Link | Posted on Jan 16, 2014 at 12:37 UTC
On article Wyoming's stunning weather and landscapes in time-lapse (231 comments in total)
In reply to:

iae aa eia: I've seen many great time-lapse videos, but that's the first time I see one moving the camera and the focal length of the lens together, in perfect sinchronization.

They might have used an electronically controlled zooming system, but I wonder what lens allows hundreds of focal length microadjustments so precisely like that.

Simply awesome. Congratulations!

So, by saying false vertigo effect, you're implying there isn't any mechanical focal length change (zooming) in this scene? Or there is, but it was created digitally?

Link | Posted on Jan 16, 2014 at 12:10 UTC
On article Wyoming's stunning weather and landscapes in time-lapse (231 comments in total)
In reply to:

iae aa eia: I've seen many great time-lapse videos, but that's the first time I see one moving the camera and the focal length of the lens together, in perfect sinchronization.

They might have used an electronically controlled zooming system, but I wonder what lens allows hundreds of focal length microadjustments so precisely like that.

Simply awesome. Congratulations!

At 2:23 there is, sir. It started with a less short focal length and zoomed out a little. You can see the close subject moving outwards and the far one inwards. But, I'm not sure this is the effect they really wanted, because the most common is the closest subject not to move. Well, maybe that's what they really wanted.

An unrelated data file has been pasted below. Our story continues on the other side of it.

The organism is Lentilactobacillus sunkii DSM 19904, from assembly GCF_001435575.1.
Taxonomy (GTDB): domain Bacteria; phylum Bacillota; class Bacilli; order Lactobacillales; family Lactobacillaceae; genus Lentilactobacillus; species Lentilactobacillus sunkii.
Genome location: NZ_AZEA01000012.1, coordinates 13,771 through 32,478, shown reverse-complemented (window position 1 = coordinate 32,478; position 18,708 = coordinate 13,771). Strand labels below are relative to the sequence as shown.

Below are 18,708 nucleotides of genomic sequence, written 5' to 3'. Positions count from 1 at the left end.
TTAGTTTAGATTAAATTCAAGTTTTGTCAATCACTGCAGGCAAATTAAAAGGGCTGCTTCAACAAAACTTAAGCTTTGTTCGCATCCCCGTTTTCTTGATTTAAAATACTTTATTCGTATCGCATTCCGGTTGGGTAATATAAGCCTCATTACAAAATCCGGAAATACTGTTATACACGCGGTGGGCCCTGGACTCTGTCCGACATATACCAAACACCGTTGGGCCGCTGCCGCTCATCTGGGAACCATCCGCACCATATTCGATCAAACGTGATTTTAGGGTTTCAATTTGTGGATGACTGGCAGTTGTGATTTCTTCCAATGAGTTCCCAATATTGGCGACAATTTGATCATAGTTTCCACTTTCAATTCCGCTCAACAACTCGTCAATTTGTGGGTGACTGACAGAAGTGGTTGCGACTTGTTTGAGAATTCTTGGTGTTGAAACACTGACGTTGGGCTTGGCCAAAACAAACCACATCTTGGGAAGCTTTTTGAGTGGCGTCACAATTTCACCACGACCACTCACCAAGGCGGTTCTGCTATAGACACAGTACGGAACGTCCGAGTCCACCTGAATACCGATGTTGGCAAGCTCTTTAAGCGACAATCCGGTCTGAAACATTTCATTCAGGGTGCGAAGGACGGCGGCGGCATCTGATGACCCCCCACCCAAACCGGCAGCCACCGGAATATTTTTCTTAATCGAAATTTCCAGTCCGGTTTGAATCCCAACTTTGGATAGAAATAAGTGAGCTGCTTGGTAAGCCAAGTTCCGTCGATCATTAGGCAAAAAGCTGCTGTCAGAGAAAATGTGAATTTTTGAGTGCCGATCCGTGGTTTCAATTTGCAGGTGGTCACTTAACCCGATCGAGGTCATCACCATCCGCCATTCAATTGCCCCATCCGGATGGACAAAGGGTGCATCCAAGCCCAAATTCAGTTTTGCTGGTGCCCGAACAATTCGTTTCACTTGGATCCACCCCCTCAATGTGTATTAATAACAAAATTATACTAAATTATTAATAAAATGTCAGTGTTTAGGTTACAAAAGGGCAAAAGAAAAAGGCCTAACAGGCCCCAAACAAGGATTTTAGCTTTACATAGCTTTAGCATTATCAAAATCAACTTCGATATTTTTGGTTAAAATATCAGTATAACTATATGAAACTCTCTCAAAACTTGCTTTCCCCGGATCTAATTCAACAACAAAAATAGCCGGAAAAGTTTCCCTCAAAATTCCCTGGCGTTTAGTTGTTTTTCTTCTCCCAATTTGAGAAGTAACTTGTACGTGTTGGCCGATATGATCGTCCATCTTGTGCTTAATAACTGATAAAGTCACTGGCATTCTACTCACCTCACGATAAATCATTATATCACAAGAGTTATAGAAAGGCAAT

Link | Posted on Jan 16, 2014 at 02:37 UTC
On article Wyoming's stunning weather and landscapes in time-lapse (231 comments in total)

I've seen many great time-lapse videos, but that's the first time I see one moving the camera and the focal length of the lens together, in perfect sinchronization.

They might have used an electronically controlled zooming system, but I wonder what lens allows hundreds of focal length microadjustments so precisely like that.

Simply awesome. Congratulations!

Link | Posted on Jan 15, 2014 at 21:02 UTC as 64th comment | 7 replies
In reply to:

iae aa eia: I don't understand why some guys here don't like the idea of a modular camera. They offer lens interchangeability, the sensor is not ridiculously small, you can have them mounted on your phone (whenever you want), you can achieve far better image quality, can have easier software updates/upgrades, and even pay a lower price. Some guys are even complaining this news should be anywhere else! What is wrong with you, guys?

I love the idea! I have a Nokia 701. Imagine they have its software compatible with Symbian OS and I could buy a mount for, let's say, 200-300 bucks, and then a lens. Awesome! They can even offer handgrips!

The only problem I see with this kind of product is if they ask the same price as an equivalent camera.